This post is about a medical negligence case from Pennsylvania (which came to my attention via Bill Madden’s ‘Medical + health law blog‘) . The decision in this case touches on an issue that is often discussed here. The issue is about a patient refusing consent to life saving treatment with the assertion that those called upon to assist will be sued if they don’t honour the patient’s wishes but if they do, and the patient dies, they will be sued by the family. The inference I draw from those concerns is that doctors, and paramedics, think or fear that not only will they be sued, but that they will be successfully sued, either way.
The fact that Seels v Hahnemann University Hospital and Others 2017 PA Super 227 ever made it to the Superior Court of Pennsylvania (and before that, a trial court) may confirm the first of those fears, ie that the attending doctors or paramedics might be sued either way. But the result however, may help ease the fear that they will be successfully sued.
Mrs Seels-Davila was a member of the Jehovah’s Witnesses faith and in accordance with her understanding of the doctrines of that faith she declined to receive human blood products. In September 2010 Mrs Seels-Davila was pregnant and chose to deliver her baby at the defendant hospital as they operated a ‘Bloodless medicine’ program. The critical issue for this program was making sure that patients were informed of the potential consequences of their choices and the various options available to them. The program was not a medical program in that there were no special procedures or techniques for those in the program – only that they were given the chance to express their wishes in an informed way.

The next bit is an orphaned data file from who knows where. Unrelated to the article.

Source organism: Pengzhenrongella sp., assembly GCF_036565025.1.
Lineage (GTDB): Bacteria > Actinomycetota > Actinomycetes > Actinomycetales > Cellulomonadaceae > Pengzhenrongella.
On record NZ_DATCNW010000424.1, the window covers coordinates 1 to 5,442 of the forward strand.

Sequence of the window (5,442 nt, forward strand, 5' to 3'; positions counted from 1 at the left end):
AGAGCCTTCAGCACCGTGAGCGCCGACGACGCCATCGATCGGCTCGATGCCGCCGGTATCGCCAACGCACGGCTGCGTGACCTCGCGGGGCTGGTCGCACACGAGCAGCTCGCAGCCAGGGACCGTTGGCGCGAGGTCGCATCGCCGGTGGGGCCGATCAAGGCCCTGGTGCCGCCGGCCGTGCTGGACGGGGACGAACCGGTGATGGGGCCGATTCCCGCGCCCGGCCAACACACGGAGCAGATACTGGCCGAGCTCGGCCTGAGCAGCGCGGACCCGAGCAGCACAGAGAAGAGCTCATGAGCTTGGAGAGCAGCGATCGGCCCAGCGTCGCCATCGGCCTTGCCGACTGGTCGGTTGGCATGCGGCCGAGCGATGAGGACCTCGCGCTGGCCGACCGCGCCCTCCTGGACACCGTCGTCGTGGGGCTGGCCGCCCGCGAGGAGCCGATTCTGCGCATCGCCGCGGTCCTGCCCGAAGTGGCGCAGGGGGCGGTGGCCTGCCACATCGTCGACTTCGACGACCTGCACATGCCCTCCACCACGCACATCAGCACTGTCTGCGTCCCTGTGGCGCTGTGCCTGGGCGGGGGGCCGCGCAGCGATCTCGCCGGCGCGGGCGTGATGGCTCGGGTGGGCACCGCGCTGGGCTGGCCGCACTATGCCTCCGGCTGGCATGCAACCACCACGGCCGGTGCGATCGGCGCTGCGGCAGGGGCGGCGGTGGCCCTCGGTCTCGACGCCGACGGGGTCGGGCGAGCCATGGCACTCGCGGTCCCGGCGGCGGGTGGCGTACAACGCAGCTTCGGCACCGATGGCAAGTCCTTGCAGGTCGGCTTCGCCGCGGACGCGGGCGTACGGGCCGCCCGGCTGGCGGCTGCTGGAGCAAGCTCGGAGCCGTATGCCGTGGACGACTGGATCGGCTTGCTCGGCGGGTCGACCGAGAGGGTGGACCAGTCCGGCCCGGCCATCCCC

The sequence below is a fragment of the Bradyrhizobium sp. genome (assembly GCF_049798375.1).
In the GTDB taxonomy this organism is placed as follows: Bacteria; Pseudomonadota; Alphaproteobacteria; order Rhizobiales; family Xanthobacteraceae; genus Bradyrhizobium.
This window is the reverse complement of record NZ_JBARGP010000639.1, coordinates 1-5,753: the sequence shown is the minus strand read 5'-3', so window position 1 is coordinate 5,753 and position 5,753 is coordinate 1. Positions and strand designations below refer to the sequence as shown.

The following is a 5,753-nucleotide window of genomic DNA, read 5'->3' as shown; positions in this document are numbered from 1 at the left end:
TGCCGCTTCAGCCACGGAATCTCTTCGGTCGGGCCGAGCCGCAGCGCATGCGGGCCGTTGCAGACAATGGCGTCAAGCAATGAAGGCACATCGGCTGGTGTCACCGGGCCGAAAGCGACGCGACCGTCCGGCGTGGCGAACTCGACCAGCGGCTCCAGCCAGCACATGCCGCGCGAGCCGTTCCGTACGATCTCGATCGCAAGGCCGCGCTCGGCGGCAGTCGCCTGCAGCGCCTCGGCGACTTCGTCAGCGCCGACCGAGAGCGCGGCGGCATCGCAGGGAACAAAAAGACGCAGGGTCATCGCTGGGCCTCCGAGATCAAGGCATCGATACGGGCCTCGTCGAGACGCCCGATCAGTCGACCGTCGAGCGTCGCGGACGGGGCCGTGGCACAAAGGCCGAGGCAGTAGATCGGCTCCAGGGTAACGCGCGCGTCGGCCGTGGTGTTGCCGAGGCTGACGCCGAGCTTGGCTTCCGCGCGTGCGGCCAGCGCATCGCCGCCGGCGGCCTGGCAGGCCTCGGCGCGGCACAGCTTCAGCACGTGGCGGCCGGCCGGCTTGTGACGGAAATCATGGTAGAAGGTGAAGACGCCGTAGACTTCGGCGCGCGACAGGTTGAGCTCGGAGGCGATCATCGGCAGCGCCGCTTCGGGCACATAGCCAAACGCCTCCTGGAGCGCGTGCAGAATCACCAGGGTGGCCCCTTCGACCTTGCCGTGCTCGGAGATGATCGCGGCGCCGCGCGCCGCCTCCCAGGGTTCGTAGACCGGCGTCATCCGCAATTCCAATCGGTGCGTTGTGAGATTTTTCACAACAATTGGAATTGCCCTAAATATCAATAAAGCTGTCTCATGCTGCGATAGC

Mrs Seels-Davilla was taken through the issues and confirmed her ‘request that no blood (whole blood, red cells, white cells, platelets and plasma) be administered to me during this hospitalization.’ The delivery was problematic and Mrs Seels-Davila became critically ill. Whilst still able to, she confirmed ‘I refuse all blood components and human source products.’ Her condition continued to deteriorate and doctors and nurses urged her to reconsider her position but she remained adamant. When she was no longer able to express her wishes both her father and her husband (who were both members of the faith) also refused to give permission for a transfusion even when it was apparent that without that treatment, she would die. The expert witness called for the family confirmed that a blood transfusion would probably have saved her life. But no transfusion was given, and she died.
Mrs Seels-Davila’s husband, Raymond Seels, sued the hospital. His claim was not that they should have ignored her, or his, wishes but that they were negligent in the way they treated his wife in terms of how the various procedures were carried out. In essence that there was negligence in the way a cesarean section was performed and post-operative bleeding was managed. The trial court found that there had been no negligence and found in favour of the defendant hospital. Mr Seels appealed to the Superior Court of Pennsylvania.
The relevance of her refusal
There were a number of issues raised on the appeal, but only one is relevant to readers of this blog. The issue was the relevance of her refusal of treatment. The appellant, Mr Seels, argued that all the consent documents should not have been put before the jury (and here, note, that a case like this would not be heard by a jury in Australia). The gist of the argument was that the case against the hospital was that they had been negligent, not that they had assaulted Mrs Seels-Davila or that her consent had not been properly informed. Mrs Seels-Davila did not consent to negligent surgical treatment so the issue of the terms of the consent was irrelevant.